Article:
The Securities and Exchange Commission has come under fire for a rule proposal that would allow issuers of private securities, including hedge funds, private equity funds and venture capital funds, to advertise their interests.
The proposal, which was put out for comment by the regulator last week, is mandated under the Jumpstart Our Business Startups Act. The Investment Company Institute, the members of which face competition from hedge funds, criticized the rule proposal.
“We are keenly disappointed…that the commission apparently has not included…investor protection measures in the proposal, beyond those few specifically mandated by the JOBS Act,” Paul Schott Stevens, the president and CEO of the ICI, said, Investment News reports. “Misleading advertisements by private funds have the potential to confuse investors in funds of all types.”
In order to solicit the offerings, the funds rely on Rule 506 of Regulation D, a registration exemption under the Securities Act of 1933. Additionally, privately offered funds can take advantage of one of two exclusions from the definition of “investment company” under the Investment Company Act, which effectively shields them from the legislation’s regulatory provisions.
Section 201(b) of the JOBS Act stipulates that “offers and sales exempt under [Rule 506…] shall not be deemed public offerings under the Federal securities laws as a result of general advertising or general solicitation,” according to Dodd-Frank.com.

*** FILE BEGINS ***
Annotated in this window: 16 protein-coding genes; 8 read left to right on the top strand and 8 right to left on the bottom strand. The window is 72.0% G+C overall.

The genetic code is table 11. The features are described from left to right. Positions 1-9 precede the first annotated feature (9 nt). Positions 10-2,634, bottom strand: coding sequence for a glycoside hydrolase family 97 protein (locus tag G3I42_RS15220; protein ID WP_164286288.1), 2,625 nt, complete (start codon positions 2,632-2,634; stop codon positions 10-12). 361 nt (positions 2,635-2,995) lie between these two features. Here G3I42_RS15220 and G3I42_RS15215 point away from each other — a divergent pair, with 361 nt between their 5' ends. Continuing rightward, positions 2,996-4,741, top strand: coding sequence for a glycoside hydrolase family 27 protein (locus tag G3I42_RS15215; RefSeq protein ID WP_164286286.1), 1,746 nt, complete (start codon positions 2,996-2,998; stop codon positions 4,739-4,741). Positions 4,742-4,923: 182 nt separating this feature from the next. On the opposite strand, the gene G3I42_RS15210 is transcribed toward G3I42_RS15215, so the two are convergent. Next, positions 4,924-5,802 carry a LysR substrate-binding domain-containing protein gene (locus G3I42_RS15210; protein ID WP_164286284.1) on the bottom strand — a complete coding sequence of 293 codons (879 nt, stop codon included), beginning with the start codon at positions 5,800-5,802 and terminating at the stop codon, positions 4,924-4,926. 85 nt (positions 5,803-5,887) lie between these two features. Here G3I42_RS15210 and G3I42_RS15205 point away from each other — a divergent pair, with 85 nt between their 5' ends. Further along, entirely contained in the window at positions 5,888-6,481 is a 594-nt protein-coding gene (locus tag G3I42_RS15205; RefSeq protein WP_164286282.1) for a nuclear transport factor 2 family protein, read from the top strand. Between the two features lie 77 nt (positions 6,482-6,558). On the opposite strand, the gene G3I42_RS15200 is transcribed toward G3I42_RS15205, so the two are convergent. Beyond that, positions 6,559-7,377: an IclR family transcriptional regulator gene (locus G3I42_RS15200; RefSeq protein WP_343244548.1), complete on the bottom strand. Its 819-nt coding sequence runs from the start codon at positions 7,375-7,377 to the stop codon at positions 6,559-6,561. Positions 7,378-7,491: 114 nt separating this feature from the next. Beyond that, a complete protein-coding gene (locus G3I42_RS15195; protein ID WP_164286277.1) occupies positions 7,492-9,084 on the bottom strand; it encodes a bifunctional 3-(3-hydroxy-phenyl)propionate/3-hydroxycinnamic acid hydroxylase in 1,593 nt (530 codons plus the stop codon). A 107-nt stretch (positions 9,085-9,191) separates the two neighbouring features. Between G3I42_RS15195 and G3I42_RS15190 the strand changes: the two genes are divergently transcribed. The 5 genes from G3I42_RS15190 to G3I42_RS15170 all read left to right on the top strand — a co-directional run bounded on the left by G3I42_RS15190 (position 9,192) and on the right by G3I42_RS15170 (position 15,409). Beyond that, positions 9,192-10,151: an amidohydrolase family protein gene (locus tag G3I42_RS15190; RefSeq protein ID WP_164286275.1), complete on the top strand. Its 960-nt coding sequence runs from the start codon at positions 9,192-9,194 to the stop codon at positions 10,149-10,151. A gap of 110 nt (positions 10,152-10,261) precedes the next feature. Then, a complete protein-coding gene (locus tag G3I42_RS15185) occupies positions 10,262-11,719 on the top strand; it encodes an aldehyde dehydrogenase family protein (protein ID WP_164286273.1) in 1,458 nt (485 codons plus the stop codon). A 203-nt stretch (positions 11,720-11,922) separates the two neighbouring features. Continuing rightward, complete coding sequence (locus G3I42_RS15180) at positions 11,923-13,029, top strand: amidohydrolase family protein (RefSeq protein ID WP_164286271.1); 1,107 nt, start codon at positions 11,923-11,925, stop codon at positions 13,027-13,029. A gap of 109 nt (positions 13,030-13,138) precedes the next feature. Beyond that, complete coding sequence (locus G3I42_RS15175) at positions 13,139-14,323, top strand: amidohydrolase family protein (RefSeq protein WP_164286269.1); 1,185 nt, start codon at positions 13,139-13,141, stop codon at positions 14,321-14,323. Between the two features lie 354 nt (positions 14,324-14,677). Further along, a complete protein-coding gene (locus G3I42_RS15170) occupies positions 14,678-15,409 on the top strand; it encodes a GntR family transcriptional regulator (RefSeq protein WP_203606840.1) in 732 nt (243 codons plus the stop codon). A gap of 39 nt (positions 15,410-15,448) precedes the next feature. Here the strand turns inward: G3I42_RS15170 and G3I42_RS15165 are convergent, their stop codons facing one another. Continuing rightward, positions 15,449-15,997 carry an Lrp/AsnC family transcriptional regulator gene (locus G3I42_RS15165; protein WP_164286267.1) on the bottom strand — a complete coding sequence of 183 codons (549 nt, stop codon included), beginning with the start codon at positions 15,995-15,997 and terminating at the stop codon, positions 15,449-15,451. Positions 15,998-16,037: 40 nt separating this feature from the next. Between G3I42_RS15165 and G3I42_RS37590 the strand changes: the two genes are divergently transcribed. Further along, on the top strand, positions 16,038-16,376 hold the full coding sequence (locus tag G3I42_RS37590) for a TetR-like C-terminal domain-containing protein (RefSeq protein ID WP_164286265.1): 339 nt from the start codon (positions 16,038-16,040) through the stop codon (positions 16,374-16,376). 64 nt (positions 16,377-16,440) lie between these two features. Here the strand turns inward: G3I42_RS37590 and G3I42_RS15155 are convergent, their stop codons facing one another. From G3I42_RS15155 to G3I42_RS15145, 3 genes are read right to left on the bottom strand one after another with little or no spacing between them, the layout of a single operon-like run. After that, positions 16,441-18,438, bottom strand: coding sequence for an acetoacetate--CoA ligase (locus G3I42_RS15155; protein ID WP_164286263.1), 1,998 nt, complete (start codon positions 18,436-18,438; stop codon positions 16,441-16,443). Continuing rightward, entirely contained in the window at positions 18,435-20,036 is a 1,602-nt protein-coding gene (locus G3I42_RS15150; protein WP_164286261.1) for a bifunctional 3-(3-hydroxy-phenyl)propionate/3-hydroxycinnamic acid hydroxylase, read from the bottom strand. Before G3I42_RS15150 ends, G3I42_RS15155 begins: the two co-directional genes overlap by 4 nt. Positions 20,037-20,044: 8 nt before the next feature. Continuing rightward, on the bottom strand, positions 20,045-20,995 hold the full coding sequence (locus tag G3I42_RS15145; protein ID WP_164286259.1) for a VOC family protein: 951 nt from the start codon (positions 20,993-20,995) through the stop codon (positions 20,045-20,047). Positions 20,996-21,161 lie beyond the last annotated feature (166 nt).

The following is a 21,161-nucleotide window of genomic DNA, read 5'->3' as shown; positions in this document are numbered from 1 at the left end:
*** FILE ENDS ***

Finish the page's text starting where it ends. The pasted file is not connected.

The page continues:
Todd Ganos, the owner of Integrated Wealth Counsel, which manages approximately $250 million in assets, expressed support for the ability of hedge funds to advertise.
“We’re not going to see…a situation of prisoners running the prison,” Ganos said, Investment News reports. “Reg D Rule 506 is only one of several regulations and rules that privately offered funds have to comply with.”
One of the controversial aspects of the SEC’s proposal involves the method by which issuers of private securities verify that investors are accredited. Regulation D stipulates that accredited investors must have a net worth of more than $1 million, $200,000 in annual income or $300,000 in annual income if filing jointly with a spouse.
Issuers of private securities want to continue the practice of obtaining signed statements from investors attesting that they meet the requirements. State securities regulators, however, want the SEC to require further proof of investors’ financial status, including income and tax records, according to Investment News.
The SEC said that issuers should consider the investor, how the investor was solicited, the terms of the offering and what they know about them.
The agency initially planned to move to implement the rules last month, but complaints from state regulatory agencies and investor groups about the lack of comment period forced the agency to change its plan, Investment News reports.